Much of the excitement over the fine off-season the Cleveland Indians front office had been based on getting Terry Francona to manage the squad, and the signings of free agents Nick Swisher, Mark Reynolds, Michael Bourn, and Brett Myers.
They also remade the bench, and so far those guys have come up huge in the early going for the Tribe.
With the injuries to Bourn and Swisher, and remember Carlos Santana and Jason Kipnis missed some time as well, the bench guys have received playing time and have been productive.
Mike Aviles is tied for third in RBIs and Ryan Raburn in sixth on the club despite having played less than many of the players Francona writes in the batting order everyday.
And what may be even bigger, they understand their role.
Gone are the days of having to play Aaron Cunningham, Brett Lillibridge, and Vinny Rottino when a starter can’t go.
GM Chris Antonetti did an excellent job of getting veterans, who understand their job and their role, to come off the bench. These guys don’t need everyday at bats to stay sharp.
On the recent five game winning streak, Aviles had a five RBI game vs. Kansas City, and Raburn reincarnated Babe Ruth slugging a pair of homers in back to back games, and getting 12 hits in 14 at bats.
That’s getting help from the bench.
It helps that both Aviles and Raburn are 32 years old. They’ve been around the game for a while and they aren’t looking for a chance to play every day.
Aviles was the Red Sox’ starting shortstop last season, but his career shows he’s been much better when he doesn’t play everyday. He hit .250 in 2012, but is a career .276 hitter.
Raburn suffered through a terrible season in 2012, batting just .171 with only one home run. However, he averaged 15 dingers a year from 2009-11 with the Tigers and can play both corner outfield spots, as well as 2B and 3B.
Certainly, Aviles and Raburn have been the key contributors, but you can’t overlook the play of reserve catcher Yan Gomes and DH Jason Giambi.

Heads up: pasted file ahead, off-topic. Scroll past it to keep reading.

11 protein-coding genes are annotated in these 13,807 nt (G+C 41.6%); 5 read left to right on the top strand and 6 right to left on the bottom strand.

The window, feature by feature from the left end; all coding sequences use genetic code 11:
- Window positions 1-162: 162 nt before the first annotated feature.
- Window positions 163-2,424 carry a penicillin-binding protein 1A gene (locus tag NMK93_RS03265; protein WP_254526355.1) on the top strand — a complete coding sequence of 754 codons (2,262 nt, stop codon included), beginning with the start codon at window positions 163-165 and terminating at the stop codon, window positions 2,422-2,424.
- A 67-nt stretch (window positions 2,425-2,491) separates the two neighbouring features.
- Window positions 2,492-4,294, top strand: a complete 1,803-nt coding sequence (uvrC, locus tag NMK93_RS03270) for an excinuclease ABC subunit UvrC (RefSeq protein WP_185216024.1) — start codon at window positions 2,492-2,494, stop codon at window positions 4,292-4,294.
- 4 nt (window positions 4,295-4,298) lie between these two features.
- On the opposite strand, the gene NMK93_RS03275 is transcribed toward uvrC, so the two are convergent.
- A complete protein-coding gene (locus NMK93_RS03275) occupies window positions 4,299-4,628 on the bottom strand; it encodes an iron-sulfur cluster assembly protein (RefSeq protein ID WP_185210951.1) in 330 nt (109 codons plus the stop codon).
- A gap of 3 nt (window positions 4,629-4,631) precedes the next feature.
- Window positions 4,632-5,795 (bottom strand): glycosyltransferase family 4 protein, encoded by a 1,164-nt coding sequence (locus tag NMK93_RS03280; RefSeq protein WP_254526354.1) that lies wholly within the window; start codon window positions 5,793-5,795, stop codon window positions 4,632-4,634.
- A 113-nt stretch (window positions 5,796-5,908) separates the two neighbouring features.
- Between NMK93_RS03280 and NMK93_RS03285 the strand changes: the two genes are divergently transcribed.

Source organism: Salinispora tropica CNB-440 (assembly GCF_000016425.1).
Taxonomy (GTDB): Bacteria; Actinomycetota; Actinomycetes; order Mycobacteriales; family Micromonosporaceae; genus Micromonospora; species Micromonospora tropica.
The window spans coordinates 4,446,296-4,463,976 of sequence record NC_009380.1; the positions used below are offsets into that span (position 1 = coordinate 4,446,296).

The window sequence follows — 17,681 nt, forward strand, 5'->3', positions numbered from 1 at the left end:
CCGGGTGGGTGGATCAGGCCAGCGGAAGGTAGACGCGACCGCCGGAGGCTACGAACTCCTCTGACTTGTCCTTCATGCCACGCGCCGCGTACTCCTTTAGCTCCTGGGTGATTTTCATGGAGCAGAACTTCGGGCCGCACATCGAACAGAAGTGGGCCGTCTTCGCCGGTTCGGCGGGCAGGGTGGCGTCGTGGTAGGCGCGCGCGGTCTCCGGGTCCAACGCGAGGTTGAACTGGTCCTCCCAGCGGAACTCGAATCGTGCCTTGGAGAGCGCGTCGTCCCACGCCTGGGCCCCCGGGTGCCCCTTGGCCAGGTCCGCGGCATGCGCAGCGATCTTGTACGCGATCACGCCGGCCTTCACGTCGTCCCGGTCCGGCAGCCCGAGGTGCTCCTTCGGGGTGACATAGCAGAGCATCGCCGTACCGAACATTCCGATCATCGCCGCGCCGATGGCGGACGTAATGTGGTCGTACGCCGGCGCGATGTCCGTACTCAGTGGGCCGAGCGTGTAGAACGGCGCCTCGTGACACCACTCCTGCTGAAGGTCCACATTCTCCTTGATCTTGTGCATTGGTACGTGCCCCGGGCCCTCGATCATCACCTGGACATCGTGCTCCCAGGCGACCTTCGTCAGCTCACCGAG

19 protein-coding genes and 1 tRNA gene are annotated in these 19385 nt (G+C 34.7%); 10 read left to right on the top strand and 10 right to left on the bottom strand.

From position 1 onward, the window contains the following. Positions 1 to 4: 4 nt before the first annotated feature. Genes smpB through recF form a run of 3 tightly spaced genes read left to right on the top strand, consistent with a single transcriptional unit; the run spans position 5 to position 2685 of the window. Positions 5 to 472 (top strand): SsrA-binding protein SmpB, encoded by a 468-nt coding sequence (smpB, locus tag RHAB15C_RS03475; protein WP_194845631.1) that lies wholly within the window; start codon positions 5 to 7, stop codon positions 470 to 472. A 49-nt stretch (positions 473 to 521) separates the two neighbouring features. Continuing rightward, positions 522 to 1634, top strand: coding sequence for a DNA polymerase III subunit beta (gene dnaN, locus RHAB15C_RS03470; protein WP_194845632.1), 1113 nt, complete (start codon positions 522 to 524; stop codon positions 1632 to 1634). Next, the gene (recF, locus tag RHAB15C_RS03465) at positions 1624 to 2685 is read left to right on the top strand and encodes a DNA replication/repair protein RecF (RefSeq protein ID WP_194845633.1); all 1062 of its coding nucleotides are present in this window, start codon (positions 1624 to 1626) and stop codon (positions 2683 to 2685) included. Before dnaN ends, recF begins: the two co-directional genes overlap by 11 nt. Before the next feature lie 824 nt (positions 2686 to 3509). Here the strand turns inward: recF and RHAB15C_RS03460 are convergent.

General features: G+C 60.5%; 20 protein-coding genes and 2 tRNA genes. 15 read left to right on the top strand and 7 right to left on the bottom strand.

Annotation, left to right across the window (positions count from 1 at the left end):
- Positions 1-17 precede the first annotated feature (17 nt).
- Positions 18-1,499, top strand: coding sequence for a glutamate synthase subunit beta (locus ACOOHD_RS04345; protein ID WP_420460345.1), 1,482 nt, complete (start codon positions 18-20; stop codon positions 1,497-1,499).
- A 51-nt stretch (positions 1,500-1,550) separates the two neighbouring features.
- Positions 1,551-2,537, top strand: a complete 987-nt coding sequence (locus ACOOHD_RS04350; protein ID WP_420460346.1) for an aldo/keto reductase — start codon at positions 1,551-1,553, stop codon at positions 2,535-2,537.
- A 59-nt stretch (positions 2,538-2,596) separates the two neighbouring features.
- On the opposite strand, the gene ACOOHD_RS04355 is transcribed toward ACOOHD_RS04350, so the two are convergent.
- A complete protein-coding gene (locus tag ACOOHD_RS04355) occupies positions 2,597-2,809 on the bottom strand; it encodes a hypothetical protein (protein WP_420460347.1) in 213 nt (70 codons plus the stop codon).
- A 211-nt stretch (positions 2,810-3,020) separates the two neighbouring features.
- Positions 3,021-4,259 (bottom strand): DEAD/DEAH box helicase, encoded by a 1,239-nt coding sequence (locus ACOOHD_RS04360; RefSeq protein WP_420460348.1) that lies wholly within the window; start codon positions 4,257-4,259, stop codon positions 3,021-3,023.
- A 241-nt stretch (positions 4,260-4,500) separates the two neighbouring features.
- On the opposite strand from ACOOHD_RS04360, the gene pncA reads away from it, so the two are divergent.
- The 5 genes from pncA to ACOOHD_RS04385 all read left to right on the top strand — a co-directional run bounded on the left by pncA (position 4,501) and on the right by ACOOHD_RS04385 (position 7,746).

Gomes, who came in the same deal with Toronto as did Aviles, is slowly but surely replacing Lou Marson as the back up catcher, showing more offense in his limited at bats as Marson ever did. The Brazilian native has four extra base hits in 31 at bats, compared to 10 all last year from Marson.
Giambi has two doubles, two homers, and three walks in limited playing time. He’s also well-respected in the clubhouse, a great role model for the young players like Jason Kipnis and Lonnie Chisenhall.
And Francona has experience in using a veteran bench too. He tries to put all of these guys in positions where they can succeed.
The production from the bench will also keep the regulars fresh over the long haul of baseball’s regular season. Last year, it was evident that Asdrubal Cabrera and Kipnis wore down from playing every day as the Tribe didn’t have a quality reserve that the manager, Manny Acta, could trust.
No one should expect Raburn to continue channel Hank Aaron for the rest of the season, and there will certainly be days and weeks where the reserve players won’t produce.
Still, the Indians filled some holes on the bench which are just as important as the ones they filled in the starting lineup.
Those moves have helped the Indians tread water during the first month of the season.